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Chapter 4: Reactor-based radioisotopes produced by cyclotrons

Nuclear Monitor Issue: 
Medical radioisotopes

It is often claimed by the nuclear industries that reactor-produced radionuclides can be only made by research reactors. A closer look at the production methods, however, learns that this assertion is not tenable. This chapter discusses the production of reactor-based isotopes with particle accelerators, cyclotron-produced isotopes as an alternative for reactor-produced isotopes and other alternatives. The last paragraph highlights the advantages of cyclotrons.

The most commonly used reactor produced isotopes in medical applications are technetium-99m (99mTc)[decay product of the fission product molybdenum- 99 (99Mo)], iodine-131 (131I), phosphorus-32 (32P), chromium-51 (51Cr), strontium-89 (89Sr), samarium- 153 (153Sm), rhenium-186 (186Re) and lutetium-177 (177Lu). Therefore these radioisotopes and some other isotopes are discussed here. About 20% of medical applications use radioisotopes such as such as the cyclotron-based 201Tl, 111In, 67Ga, 123 I, 81mKr [parent isotope: 81Rb], and reactor-based 131I and 133Xe. The use of 201Tl for cardiac studies and 123 I for thyroid studies is widespread.40

4.1 Accelerator production methods for commonly used reactor-based radioisotopes
Technetium-99m (99Tc)
After the continued disruptions in the supply of technetium-99m and other radioisotopes in the past years, Canada commissioned a group of experts to find ways for a more secure supply of radioisotopes. This Expert Review Panel on Medical Isotope Production presented its findings at the end of November 2009. Different methods of isotopes production with accelerators, for the production of 99Mo and direct production of 99mTc, are currently being investigated in Canada. The Expert Review Panel considers direct production of 99mTc with cyclotrons as the most promising technique and recommends to support a research and development program for cyclotron-based 99mTc production. The two linear accelerator options for the production of 99mTc have limited prospects for multi-purpose use, according to the experts. Nonetheless, as a hedge against the risk of failure of other options, the panel recommends a modest R&D investment in the linac technology based on molybdenum-100 transmutation since the projected economics appear better, and it largely avoids nuclear waste management issues. In addition the panel recommends “investments in PET technology to reduce the demand for 99mTc now and over the longer term, which would reduce the impact of future shortages of reactor-produced isotopes.”

The panel’s preferred cyclotron option is based on bombarding enriched 100Mo targets with protons to produce 99mTc according to the charged particle reaction 100Mo(p,2n)99mTc. This is the only option in which 99mTc is produced directly without first generating 99Mo. The cyclotron option is considered to be the timeliest option. The panel expects that commercial production of 99mTc could begin between 2011 and 2014.41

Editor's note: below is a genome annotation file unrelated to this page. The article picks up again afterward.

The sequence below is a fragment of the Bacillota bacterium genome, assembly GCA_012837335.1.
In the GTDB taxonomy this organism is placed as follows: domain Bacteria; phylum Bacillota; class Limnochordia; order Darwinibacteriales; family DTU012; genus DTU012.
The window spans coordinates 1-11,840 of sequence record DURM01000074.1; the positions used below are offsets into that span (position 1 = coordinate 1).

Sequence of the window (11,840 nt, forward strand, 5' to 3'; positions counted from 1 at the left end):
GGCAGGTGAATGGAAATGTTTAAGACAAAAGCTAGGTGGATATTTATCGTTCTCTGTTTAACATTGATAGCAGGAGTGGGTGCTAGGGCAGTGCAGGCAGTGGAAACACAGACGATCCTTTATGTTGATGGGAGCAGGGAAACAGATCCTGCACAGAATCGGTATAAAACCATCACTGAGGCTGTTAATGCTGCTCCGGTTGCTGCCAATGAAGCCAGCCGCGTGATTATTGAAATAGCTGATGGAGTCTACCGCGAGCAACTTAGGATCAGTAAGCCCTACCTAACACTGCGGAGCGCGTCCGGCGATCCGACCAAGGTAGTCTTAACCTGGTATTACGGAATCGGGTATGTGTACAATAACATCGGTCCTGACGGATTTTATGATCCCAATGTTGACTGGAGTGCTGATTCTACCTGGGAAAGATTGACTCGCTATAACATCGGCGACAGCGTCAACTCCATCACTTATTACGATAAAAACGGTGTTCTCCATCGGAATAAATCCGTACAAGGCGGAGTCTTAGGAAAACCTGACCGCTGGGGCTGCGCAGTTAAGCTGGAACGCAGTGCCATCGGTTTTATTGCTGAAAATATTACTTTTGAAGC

Despite the panel’s reserved attitude regarding the use of linacs, earlier tests with the linac method they have chosen show good results. In 1998, researchers from Kharkov, Ukraine, published their results on 99Mo production by targeting 100Mo with an energetic electron beam produced by the linac according to the charged particle reaction 100Mo(γ,n)99Mo. They concluded: “[..] the proposed technique has the promise of returning very high profits in a not too-distant future.”42

Canada’s accelerator laboratory TRIUMF has formed a consortium with the Canadian medical isotope supplier MDS Nordion to study the feasibility of making 99Mo in a linear accelerator. This method include irradiating a natural uranium target by a highly intense photon beam to create 99Mo. Construction of the facility at TRIUMF is scheduled to start in 2010 with tests slated for 2013. MDS Nordion and TRIUMF already collaborate on the production of other medical isotopes using cyclotron accelerators.43

Another non-reactor method under development is the proton-driven fission neutron source for the production of fission 99Mo as proposed by IBA, a Belgian producer of cyclotrons and one of the market leaders. The IBA proposal is based on a 150 MeV, up to 2 mA cyclotron driving a sub-critical intense neutron source, generating thermal neutron fluxes similar in intensity to those of nuclear reactors used for the production of 99Mo.44 Such accelerator-driven systems (ADS) can be used in the transition to charged particle accelerator-based isotopes production. The sub-critical ADS produces less waste than critical (research) reactors. Linacs and cyclotrons, however, produce much less waste than ADS. By making a choice for non-reactor production of radioisotopes the use of ADS is temporarily needed to fill the gap in the transition to the production of medical isotopes with charged particle accelerators.